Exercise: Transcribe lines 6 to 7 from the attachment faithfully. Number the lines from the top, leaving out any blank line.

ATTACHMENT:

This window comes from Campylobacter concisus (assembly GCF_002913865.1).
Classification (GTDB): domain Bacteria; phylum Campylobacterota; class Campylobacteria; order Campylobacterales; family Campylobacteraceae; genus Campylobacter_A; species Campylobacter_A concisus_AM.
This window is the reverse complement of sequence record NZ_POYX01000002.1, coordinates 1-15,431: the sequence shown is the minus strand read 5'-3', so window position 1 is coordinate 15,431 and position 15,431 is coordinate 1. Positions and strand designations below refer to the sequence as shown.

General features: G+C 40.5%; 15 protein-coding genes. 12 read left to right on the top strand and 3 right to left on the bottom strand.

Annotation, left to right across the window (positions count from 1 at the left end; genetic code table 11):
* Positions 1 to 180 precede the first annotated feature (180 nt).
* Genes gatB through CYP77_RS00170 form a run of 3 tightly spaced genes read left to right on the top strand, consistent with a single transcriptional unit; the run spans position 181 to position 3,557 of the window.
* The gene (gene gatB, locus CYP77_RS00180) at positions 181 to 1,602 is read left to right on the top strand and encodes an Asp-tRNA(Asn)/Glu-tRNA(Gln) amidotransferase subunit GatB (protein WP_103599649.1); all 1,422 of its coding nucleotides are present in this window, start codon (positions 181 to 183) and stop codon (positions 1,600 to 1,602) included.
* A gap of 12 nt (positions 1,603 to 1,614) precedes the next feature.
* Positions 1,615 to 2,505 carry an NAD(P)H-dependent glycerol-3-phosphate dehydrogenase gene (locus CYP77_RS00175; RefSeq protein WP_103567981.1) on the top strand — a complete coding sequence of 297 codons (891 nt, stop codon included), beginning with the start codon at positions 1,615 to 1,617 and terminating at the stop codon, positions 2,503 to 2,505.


* Positions 1 to 180 precede the first annotated feature (180 nt).
* Genes gatB through CYP77_RS00170 form a run of 3 tightly spaced genes read left to right on the top strand, consistent with a single transcriptional unit; the run spans position 181 to position 3,557 of the window.